Over half of the 668 school districts seeking voter approval for budgets on Tuesday, May 21 are presenting spending plans to increase property taxes as high as the 2011 property tax cap law allows, according to an analysis released today by the Empire Center for Public Policy. Read More
Over the past seven years, New York’s cap on local property tax levies has generated billions of dollars in savings for homeowners and businesses, compared to previous trends. The cap has been especially effective in restraining school property taxes, which have long been the largest and fastest-growing component of New York’s tax burden. Read More
It’s commonly perceived that New York’s education funding system directs more money to wealthier, whiter schools than to poorer, less white schools – and that the distribution of state aid reinforces those inequities. Looking at the totality of school spending across the state, however, different patterns emerge. Read More
Overall, 52 educators from the Hudson Valley in 2018 were eligible for pensions of $160,000 or more, according to a report issued by SeeThroughNY, an online project of the Empire Center for Public Policy in Albany. Read More
Maximum pension benefits averaged $68,902 for the 2,598 members of the New York State Teachers Retirement System (NYSTRS) who retired last year with at least 30 years of credited service time, according to data posted today on SeeThroughNY, the Empire Center’s transparency website. Read More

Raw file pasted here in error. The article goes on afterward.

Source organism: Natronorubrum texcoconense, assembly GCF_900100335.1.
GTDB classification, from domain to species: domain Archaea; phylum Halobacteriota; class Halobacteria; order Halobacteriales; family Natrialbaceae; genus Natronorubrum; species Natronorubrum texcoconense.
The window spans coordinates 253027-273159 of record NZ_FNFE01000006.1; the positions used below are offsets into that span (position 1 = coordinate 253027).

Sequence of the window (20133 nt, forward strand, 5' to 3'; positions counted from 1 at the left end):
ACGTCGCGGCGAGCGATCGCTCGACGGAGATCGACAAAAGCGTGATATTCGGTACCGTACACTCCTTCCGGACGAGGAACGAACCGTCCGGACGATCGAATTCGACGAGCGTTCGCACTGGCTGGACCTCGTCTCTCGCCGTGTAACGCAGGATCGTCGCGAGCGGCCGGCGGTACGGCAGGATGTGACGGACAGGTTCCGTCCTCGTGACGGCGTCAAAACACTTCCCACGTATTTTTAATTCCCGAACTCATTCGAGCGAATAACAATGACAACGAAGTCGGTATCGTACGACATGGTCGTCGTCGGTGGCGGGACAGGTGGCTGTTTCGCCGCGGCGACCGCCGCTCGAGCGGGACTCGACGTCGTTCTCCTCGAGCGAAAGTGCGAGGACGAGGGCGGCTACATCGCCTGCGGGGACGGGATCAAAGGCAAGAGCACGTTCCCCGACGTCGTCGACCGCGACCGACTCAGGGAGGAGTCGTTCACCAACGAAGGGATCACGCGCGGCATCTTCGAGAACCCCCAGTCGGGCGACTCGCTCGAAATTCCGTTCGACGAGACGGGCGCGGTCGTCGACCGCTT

The Empire Center, an Albany think tank, released a report in May 2018 that took note of New York surpassing all other states with per-pupil elementary and secondary school spending of $22,366 per pupil as of 2016. The report noted that the Empire State spent 90 percent more than the U.S. average of $11,762, up from 86 percent above average in 2015. The education spending gap between New York and the national average has grown dramatically over the past 20 years, the Empire Center noted. Read More
"Readers will recall that the Empire Center is the think tank that spent months trying to pry Covid data out of Mr. Cuomo’s government, which offered a series of unbelievable excuses for its refusal to disclose...five months after it sued the government, and one week after a state court ruled that the Cuomo administration had violated the law and ordered it to come clean—Team Cuomo finally started coughing up some of the records." -Wall Street Journal, February 19, 2021
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